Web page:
For my last City Arts Festival show on Saturday October 20, a friend who rarely attends shows asked me to join her at the Crocodile to see Lost in the Trees, headlining with Horse Feathers, Midtown Dickens, and Dana Buoy. I knew nothing of any of those bands, but I was happy to accompany my friend out to a show. Also for me, one mark of a good festival is that it offers an opportunity to explore music I might never have heard otherwise, and this show delivered on that.
Dana Buoy apparently is a solo artist, though he brought along a couple friends to play as a trio on electric guitar, synths, and drums. I had an interesting experience with preconceptions: for some reason I was expecting the night’s lineup to be basically folk rock, and so I started out thinking of Dana Buoy as folk rock with an unusually electronic instrumentation. And I think there was some feel of folk rock to some of the songs, but as his set progressed, I realized how I was misleading myself, and saw that chamber/art pop would be a better description. Something more akin to Andrew Bird, say, or Owen Pallett, but not synthpop despite the prominent role of the synths, which helped give the music a rich full sound. I really enjoyed his set, and having my mistaken preconceptions subverted. Dana Buoy is someone for me to investigate further.
Midtown Dickens, another trio, played quite a diversity of instruments: guitar, harmonica, banjo, drums, mandolin, clarinet, and saw were all used at various points, in several cases by more than one member, with all three singing at times as well. And yet, several songs into the set, they brought out a member of Lost in the Trees “because he plays cello, and we don’t.” Later they switched that guest musician out for another Lost in the Trees member on bass, and then again for drums while their regular drummer took a turn on guitar. All that is to say, they were clearly a musically ambitious and talented band. Stylistically, their music fell into the grab-bag of “Americana”—a blend of country, folk, bluegrass, and similar genres. Unfortunately, their songs were a bit lost on me: they generally had the weighty dramatic feel of being About Something—not in a pretentious way, just that the lyrical content clearly had more depth and meaning than typical pop—and as they weren’t particularly to my taste, I didn’t feel inclined to give as much attention as they warranted. Still, that’s my flaw, not Midtown Dickens’, and I did enjoy their performance.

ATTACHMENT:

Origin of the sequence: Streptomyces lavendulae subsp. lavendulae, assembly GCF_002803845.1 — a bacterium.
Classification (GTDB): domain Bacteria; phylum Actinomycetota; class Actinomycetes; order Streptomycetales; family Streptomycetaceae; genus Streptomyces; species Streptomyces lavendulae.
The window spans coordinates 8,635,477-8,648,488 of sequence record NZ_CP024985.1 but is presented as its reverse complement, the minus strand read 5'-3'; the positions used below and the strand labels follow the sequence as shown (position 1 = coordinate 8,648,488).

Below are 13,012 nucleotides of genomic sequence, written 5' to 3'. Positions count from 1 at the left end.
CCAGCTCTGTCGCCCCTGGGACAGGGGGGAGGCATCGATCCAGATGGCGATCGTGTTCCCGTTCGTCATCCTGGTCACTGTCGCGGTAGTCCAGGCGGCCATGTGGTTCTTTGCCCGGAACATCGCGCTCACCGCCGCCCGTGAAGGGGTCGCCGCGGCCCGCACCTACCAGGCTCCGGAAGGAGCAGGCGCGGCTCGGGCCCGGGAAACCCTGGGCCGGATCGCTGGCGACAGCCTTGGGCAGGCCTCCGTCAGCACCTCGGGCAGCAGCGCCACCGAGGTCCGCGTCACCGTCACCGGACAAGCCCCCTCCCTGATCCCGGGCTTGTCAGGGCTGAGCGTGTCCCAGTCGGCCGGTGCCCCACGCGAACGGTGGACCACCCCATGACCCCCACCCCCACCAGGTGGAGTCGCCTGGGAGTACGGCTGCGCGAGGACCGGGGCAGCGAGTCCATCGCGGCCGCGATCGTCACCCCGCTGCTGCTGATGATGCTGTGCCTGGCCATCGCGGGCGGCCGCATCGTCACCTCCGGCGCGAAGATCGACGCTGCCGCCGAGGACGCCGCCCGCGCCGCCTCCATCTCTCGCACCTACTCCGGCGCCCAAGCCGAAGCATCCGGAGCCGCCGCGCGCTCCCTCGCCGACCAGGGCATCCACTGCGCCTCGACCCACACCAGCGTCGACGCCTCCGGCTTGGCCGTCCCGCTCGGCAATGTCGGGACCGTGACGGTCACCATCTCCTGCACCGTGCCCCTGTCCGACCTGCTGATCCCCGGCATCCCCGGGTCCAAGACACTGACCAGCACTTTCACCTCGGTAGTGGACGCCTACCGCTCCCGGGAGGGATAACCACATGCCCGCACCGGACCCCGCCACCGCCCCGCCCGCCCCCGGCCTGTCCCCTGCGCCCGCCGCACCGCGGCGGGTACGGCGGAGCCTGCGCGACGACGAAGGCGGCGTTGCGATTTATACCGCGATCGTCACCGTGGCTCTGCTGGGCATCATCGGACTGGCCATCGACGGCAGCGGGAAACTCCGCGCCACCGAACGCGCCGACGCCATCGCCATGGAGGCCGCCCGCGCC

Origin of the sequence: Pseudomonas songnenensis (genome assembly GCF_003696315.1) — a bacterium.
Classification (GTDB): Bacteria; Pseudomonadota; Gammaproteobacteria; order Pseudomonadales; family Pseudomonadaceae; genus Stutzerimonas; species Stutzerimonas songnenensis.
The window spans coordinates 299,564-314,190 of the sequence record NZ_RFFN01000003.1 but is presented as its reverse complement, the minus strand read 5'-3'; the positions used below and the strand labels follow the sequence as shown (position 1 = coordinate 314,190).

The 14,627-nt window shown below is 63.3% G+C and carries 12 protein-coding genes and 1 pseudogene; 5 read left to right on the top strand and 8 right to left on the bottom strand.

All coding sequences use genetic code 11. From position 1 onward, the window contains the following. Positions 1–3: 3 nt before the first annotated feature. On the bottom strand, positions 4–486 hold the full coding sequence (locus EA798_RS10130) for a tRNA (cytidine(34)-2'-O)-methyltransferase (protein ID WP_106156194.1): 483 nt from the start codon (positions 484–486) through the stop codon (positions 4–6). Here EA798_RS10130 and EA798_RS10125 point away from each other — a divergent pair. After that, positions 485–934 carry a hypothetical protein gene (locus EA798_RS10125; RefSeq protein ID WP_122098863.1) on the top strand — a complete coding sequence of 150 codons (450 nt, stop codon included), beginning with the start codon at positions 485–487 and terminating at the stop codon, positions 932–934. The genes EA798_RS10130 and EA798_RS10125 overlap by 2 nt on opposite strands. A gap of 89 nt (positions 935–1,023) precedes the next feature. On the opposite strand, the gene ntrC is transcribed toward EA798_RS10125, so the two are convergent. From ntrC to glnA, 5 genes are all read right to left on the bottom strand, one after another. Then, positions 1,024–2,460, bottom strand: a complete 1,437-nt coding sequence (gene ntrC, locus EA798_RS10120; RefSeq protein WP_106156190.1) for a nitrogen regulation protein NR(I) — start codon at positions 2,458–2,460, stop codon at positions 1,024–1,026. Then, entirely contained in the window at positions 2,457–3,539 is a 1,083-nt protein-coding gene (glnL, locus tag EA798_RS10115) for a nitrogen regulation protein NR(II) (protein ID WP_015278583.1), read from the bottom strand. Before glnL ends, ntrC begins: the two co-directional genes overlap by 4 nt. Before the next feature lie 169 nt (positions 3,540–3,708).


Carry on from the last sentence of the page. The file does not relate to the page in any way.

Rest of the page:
Horse Feathers were another Americana band, in this case sort of “chamber country”: country/folk music with a touch of classical provided by two violins and a cello, led by a singer/guitarist and with a drummer rounding out the lineup. Like Midtown Dickens, a few members pulled double-duty, with both the singer/guitarist and drummer taking turns on banjo as well, and one violinist also playing mandolin and saw, as well as singing backing vocals. Also like Midtown Dickens, their songs weren’t much to my taste, but the band was undoubtedly pretty good.
Lost in the Trees brought the evening back to chamber/art rock, as a sextet on guitar/vocals, keyboard/vocals, bass, drums, violin, and cello. Continuing with the evening’s theme of multi-talented musicians, the bassist and keyboardist also played synths and toms (respectively) in a few songs, and further doubled as a horn section, playing tuba and French horn. Again, I was bit by my preconceptions: expecting folk rock, this was a lot more rock than I expected, in a good way. They played that sort of modern post-progressive rock that’s somewhere between, say, Grizzly Bear and Minus the Bear—basically, they were the kind of band I expect to have “Bear” in the name, so Lost in the Trees is kind of a clever twist, even if it’s just in my mind. As a violinist myself, I’m always thrilled to see a good rock violinist, and both she and the cellist had some really nice tremolo work on a song introduced as the “slow dance”. The rest of the band measured up as well, capable of pulling off a choral fadeout, or segueing from a quiet, gentle song into wild freeform as a transition into a big dramatic piece. The members of Midtown Dickens, who’ve been touring with Lost in the Trees for a while, returned the earlier guest-musician favor by joining in on the last song. I thoroughly enjoyed this set and discovering a great band new to me, and I’ll be keeping an ear out for more from Lost in the Trees.
A few more photos, all by Victoria Holt. First, Horse Feathers:
Next, Lost in the Trees: